• AvatarRosa Fraley says: 4 comments

      I am a descendant of the Goeller family and this information is valid. John Fred Goeller was my great great grandfather and his son Harry did help build the home as a young teen and also worked at the J. Fred Goeller and Son Sash and Door Mill. I love seeing the interest in my family’s history, thank you for sharing!

  10. Daughter of GeorgeDaughter of George says: 764 comments

    Why in the world wouldn’t they have removed that evil graffiti?

  11. AvatarWanda in NC says: 62 comments

    Is this a very dry part of the state? Zooming out on the earth view on Google, it looks barren. I can’t tell if it’s winter and fields are brown, or if it’s in a state of drought like California. This is a marvelous house and needs to be saved before everything of value inside and out has been carted off. It troubles me that those two lovely front windows are not boarded up.

  12. Sue S.Sue S. says: 304 comments

    This is one instance in which I think Photoshop would be appropriate, to cover up the pentagram and 666 in a listing photo. Or better yet, actually get rid of the graffiti in the house and take another picture.

    This is a good price for Oregon & I hope someone fixes this place up to what she can be.

  13. AvatarJim Marsden says: 6 comments

    Every time I show this house I whish I had a bucket of paint and a brush to cover the graffiti! I just showed it to a builder/investor and his family. I had to give them a PG-13 warning before he took his young kids into the home. I wish the seller would let us clean it up a bit.
    I hear there will be an offer this morning from another office. I keep thinking its the deal of a lifetime for the right person. And I hope that person restores it properly as it deserves. It would be a real treasure!
    Action Realty

  14. AvatarKarenZ says: 916 comments
    OHD Supporter

    This is a beautiful diamond in the rough! I hope that you do have an offer on this property, Jim. This beauty needs to be respected and made proper again.

  15. AvatarRonnieH says: 75 comments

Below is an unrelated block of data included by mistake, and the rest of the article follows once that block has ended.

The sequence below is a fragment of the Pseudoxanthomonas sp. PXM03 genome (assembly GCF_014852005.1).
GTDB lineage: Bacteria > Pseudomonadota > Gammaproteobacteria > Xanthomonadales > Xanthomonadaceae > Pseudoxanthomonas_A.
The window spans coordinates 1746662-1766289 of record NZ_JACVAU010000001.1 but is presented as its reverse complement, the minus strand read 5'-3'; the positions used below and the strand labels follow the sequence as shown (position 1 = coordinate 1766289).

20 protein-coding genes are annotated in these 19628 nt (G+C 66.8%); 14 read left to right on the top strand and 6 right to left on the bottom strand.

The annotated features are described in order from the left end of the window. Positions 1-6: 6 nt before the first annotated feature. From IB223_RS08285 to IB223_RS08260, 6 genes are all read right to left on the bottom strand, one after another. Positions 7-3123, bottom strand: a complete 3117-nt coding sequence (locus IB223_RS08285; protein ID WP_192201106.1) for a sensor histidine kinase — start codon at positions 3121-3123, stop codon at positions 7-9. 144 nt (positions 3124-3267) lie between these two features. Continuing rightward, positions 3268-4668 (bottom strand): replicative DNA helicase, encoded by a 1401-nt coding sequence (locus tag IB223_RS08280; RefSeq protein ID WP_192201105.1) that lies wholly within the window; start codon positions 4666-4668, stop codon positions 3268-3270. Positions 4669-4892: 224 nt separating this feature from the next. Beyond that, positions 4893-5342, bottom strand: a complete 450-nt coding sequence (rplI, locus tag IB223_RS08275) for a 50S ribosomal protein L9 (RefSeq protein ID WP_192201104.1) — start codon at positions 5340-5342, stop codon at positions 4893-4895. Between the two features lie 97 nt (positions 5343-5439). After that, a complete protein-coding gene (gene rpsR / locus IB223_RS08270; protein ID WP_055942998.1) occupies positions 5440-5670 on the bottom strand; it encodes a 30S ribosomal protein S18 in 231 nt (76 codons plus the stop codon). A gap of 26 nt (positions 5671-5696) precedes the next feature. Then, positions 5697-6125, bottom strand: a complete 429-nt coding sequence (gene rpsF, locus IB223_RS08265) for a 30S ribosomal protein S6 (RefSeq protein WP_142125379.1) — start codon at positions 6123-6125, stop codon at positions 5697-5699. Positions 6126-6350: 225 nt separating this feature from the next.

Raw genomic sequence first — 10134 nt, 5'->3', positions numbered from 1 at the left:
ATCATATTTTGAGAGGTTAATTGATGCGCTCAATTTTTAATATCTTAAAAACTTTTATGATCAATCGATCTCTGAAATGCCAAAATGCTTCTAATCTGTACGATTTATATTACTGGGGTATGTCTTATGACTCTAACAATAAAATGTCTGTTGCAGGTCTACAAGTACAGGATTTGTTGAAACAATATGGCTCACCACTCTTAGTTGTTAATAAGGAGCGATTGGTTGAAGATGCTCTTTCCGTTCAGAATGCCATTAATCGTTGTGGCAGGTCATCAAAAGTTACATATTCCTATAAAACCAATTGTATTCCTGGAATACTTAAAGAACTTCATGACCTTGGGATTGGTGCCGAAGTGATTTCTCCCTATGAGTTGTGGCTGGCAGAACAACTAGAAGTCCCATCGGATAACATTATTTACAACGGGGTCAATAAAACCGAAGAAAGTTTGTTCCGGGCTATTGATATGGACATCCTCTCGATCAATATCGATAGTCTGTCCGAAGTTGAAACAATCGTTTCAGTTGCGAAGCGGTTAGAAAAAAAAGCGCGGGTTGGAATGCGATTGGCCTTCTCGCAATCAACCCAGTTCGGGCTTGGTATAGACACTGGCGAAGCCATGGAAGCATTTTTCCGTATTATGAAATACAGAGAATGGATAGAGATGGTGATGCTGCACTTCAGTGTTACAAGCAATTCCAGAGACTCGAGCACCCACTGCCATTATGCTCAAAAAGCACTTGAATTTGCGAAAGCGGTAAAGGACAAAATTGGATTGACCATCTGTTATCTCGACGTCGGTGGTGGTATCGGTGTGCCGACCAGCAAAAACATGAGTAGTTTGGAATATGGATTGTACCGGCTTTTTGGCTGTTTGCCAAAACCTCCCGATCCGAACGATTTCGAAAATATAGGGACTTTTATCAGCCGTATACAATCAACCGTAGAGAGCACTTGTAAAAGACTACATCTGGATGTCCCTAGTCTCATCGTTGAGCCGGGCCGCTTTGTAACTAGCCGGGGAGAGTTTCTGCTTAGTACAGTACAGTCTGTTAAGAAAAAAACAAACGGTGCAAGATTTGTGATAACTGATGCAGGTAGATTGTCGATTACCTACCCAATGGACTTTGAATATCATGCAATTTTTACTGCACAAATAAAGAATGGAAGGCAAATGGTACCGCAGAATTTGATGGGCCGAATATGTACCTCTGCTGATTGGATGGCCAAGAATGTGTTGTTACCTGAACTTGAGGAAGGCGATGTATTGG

The term “investor” scares me a little, but then again, it was mixed with “family” which the house would love to have back in it.

  16. AvatarJanet Vodder says: 122 comments

    Stood on the porch of this house a few days ago. It’s very “boarded up” now. I snuck inside once & it was awesome. A lot of work had been done on the 3rd floor but then the roof has leaked since then….

  17. AvatarJanet Vodder says: 122 comments

    Not surprised it’s been vandalized: when I went in a few years ago, the French doors were unlocked. (They looked like a new addition to me.) I think that happens in ANY town when a building has been vacated & left open. Wish U.S. Bank, who apparently then was owner, had seen to securing it. My daughter lives in Klamath Falls. I am so tempted despite NOT winning the lottery. Even if I die there like Big Edie in Gray Gardens!!!

  18. AvatarJim Marsden says: 6 comments

    Well Monday morning and no offers yet. I’m really surprised. The home has had many, many showings, many I think were just curious to see a piece of history.
    In defense of our small town here, I rather like it. After growing up in San Diego, (talk about crime) and living several years in other cities in various other west coast states, I have to say, all things considered, this is one of my favorites for low cost, close to nature, great climate places. And when I need a major city, San Francisco, Sacramento, Reno and Portland are all only about an easy 5 hours away. Surrounded by virgin public lands, Klamath Falls offers many recreational possibilities, including the gorgeous Crater Lake National Park an hour and a half north of us. We are served by a passenger train terminal and will soon have air service restored at our local airport. We are close to Kingsley Field a major Air Guard training base who participate in Top Gun training exercises. Overall its a really great place to live and raise a family.

  19. AvatarJim Marsden says: 6 comments

    Selling update. Went to show this yesterday and the preservation company was doing lots of yardwork! They cleaned up a dumpster full of branches and weeds. Walking around the home is so much better after the trimming. Other realtors and I have showed 12 times since it was listed. We only have received one offer that was immediately rejected by the seller. Seems like there aren’t a lot of folks with $134,900 burning a hole in their pocket ready to buy this beautiful old house. With that in mind, I’m researching financing options. Yesterday I pulled all recorded building permits from the county. There have only been three on their books. One mechanical, one for the new deck at the side off the dining room and the one I was looking for, the electrical permit. Seems that the whole house was rewired and brought up to code in 1995. It was updated from an existing 60 amp service to a 200 Amp with new 12 gauge romex throughout. What a big job! That means it wouldn’t be that hard to get the electrical meter put back on with another inspection. I contacted a lender about FHA 203K re-hab loans where part of the money is used to bring the property up to a point where it could finance. I was told that a 203K would work OAC, as they say, but it requires 25% down if non owner occupied and 10% otherwise. So we’ll see. I’m still trying to talk my wife into this one… My sister runs a very successful air b&b with two room renting at $200 a night in San Diego. She’s coming up her next week to visit and she really wants to see the Goeller House in all its splendor!